Agriculture and Industries Commissioner Ron Sparks has announced that trade negotiations between Alabama agribusiness leaders and Cuban trade officials have resulted in approximately $18 million in new contracts for Alabama products.Agreements were made to purchase nearly $9 million in poultry products and over $10 million in transmission poles–with negotiations ongoing for additional lumber sales–plus several containers of snack foods.”Clearly, the results from this trip show how Alabama profits from exporting to Cuba,” said Sparks. The commissioner has focused attention on increasing the growth of Alabama exports to Cuba because it had been an underutilized market.Since 2002, Alabama has increased sales of products such as poultry, soybeans and timber to Cuba to $15 million in direct cash sales, equal to an approximate $50 million annual economic impact for the state. The estimated annual economic impact of the new contracts could be as much as $60 million.”Alabama cannot afford to ignore this growing market. We have worked hard to establish trade relations that can truly make a significant difference to the people here, and we need to continue to nurture that relationship for the sake of our farmers, producers and workers,” Sparks said.During a three-day conference in December, agribusiness leaders were able to negotiate directly with Pedro Alvarez, chairman and CEO of ALIMPORT. ALIMPORT is the Cuban purchasing agency responsible for determining the needs of the Cuban market and selecting the products and importers that meet those needs. Alvarez expressed appreciation for the food products imported from Alabama businesses and reassured Sparks that Cuba would double the number of purchases from Alabama in the near future. Trade between Cuba and Alabama businesses is a continual process.”Trade with Cuba offers an excellent opportunity to expand the market for Alabama poultry, beef, timber and other commodities produced in our state,” said Mike Kilgore, executive director of the Alabama Farmers Federation. “I was impressed with the high regard Cuban trade officials hold for our state and specifically the agricultural products we produce.”The delegation that visited Cuba included legislators from districts that have agricultural industries that have shown interest in trade with Cuba.”As part of the delegation that visited Cuba last year, I can see this year that Alabama’s ties to Cuba have only grown stronger. Commissioner Sparks has done an excellent job of building trade relations with Cuba, and this is good news for Alabamians,” said Sen. Lowell Barron (D-Fyffe). “We again signed contracts for the sale of poultry and various agriculture commodities to Cuba. Poultry is a leading farm product in my area, and expanding markets for our agricultural producers means not only putting food on the tables of Cuban families, it helps put food on the table for Alabama’s families.”The United States Department of Commerce provides the license that allows individual businesses to export products to Cuba. The process to obtain a license can take as long as two months, after which the products may be shipped from the Port of Mobile. The Alabama Department of Agriculture and Industries and the Alabama State Port Authority also have secured approximately $50 million worth of regional products to be shipped through the Port of Mobile.In addition to signing contracts for 8,500 transmission poles and 10,800 metric tons of poultry during the trip, Cuba officials also agreed to purchase several containers of snack food products from Alabama-based companies and building materials from the state’s lumber companies. The delegation also provided Cuba officials samples of other products for testing and evaluation, and over 5,000 tons of Alabama-raised poultry arrived in Cuba for unloading during the trip.For more information, contact Dr. John Gamble or John Curry Key at (334) 240-7224.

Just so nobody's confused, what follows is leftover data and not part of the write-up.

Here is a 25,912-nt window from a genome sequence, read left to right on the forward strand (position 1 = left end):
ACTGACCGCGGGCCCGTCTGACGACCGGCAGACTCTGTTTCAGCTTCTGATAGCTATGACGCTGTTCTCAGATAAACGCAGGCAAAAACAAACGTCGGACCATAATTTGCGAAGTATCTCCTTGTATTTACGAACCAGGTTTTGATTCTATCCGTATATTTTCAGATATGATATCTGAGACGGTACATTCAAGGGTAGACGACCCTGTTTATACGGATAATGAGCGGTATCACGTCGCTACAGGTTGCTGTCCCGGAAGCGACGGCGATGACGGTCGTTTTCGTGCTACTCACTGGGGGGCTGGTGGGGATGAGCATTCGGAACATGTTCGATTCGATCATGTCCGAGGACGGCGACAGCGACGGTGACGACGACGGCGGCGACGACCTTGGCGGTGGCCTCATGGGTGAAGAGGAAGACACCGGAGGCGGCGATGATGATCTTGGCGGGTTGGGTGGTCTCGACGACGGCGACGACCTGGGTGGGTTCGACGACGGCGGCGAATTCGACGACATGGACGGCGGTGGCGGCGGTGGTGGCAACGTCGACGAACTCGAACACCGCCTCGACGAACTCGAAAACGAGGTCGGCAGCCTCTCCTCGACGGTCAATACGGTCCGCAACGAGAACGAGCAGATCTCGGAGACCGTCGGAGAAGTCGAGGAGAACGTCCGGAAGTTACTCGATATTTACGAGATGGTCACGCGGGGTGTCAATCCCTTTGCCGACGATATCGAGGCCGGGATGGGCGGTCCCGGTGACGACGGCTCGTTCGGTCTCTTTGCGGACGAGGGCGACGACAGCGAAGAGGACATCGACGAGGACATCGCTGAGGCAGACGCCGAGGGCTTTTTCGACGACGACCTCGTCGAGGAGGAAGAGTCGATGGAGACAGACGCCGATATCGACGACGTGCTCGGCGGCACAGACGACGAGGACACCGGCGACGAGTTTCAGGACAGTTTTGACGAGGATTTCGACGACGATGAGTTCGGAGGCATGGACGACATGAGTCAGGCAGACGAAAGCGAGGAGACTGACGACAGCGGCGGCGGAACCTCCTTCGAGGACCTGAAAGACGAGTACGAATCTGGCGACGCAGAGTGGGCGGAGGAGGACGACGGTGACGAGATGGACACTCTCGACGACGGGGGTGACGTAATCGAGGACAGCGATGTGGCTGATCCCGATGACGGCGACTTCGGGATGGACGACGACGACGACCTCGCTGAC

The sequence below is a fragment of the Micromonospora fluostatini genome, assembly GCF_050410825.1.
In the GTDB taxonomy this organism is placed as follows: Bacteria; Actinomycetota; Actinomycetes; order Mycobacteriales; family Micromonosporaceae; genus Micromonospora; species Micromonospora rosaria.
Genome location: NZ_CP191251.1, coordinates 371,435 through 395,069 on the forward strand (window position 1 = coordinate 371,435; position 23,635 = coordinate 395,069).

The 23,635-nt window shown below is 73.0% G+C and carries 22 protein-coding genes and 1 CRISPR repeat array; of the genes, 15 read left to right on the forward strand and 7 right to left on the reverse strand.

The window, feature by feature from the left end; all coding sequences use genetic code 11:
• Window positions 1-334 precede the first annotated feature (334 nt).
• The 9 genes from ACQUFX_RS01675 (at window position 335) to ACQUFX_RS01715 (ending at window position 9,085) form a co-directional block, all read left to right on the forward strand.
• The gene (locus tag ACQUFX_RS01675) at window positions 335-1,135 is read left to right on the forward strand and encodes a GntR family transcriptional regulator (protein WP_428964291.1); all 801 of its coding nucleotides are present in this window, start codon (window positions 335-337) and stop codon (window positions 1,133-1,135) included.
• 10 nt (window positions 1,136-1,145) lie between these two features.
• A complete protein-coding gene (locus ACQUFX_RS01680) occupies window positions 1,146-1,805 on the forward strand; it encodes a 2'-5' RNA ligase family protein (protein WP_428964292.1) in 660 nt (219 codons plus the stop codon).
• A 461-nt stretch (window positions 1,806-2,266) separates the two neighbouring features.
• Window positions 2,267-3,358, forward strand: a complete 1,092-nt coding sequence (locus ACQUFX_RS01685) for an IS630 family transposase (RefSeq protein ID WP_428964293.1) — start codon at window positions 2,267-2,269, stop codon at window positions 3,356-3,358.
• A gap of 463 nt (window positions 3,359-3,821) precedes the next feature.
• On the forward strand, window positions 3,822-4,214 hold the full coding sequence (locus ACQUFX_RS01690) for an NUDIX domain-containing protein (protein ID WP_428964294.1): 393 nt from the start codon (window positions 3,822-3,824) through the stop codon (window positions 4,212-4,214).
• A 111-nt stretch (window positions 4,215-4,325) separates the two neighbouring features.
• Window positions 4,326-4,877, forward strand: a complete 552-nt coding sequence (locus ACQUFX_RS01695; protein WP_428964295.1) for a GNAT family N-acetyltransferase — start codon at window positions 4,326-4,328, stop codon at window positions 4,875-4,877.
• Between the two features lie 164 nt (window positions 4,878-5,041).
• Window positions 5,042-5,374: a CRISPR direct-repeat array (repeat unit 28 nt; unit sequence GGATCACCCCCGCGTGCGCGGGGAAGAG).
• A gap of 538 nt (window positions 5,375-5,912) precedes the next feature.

Cuba To Buy $18 Million More From Alabama